Dorothy Day (1897 – 1980) founded, along with Peter Maurin, the Catholic Worker movement, which initiated a newspaper of the same name and the Houses of Hospitality. Day said, “The Gospel takes away our right forever, to discriminate between the deserving and the undeserving poor.” When a person showed up at a House of Hospitality, no matter who they were, they were invited in for a meal and given a bed, if available. She believed, as many had taught before her, that “all that we owned beyond our needs was stolen from those who were hungry.” She believed in voluntary poverty, which today we might think of as the simple living movement. It didn’t mean being trapped beneath the oppression of society and living in destitution. Rather, it meant knowing that the ultimate source of security came from someplace other than in material possessions.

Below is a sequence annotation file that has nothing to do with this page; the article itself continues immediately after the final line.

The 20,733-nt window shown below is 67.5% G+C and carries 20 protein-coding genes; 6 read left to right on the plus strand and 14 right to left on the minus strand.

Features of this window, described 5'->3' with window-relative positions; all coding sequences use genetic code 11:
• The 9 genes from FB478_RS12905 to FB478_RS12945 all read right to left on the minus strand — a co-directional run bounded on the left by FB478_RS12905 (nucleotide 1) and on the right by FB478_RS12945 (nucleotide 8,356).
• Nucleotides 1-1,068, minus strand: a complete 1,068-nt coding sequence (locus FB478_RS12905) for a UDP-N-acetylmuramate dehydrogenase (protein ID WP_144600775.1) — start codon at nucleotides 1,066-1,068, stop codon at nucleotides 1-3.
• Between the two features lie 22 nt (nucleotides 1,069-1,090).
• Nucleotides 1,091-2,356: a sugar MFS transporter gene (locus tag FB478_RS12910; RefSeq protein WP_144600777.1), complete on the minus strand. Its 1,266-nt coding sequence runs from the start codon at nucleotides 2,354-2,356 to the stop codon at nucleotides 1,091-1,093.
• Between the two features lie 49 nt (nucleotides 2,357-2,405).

Dorothy Day continues to inspire many within the ecumenical community. In this August series of Spiritual Classics, she is the first and also the most contemporary of our Christian Ancestors. Let us listen at her knee for a while and see what we have yet to learn.
Scripture: Romans 12 Especially verse 13 – Share with the Lord’s people who are in need. Practice hospitality.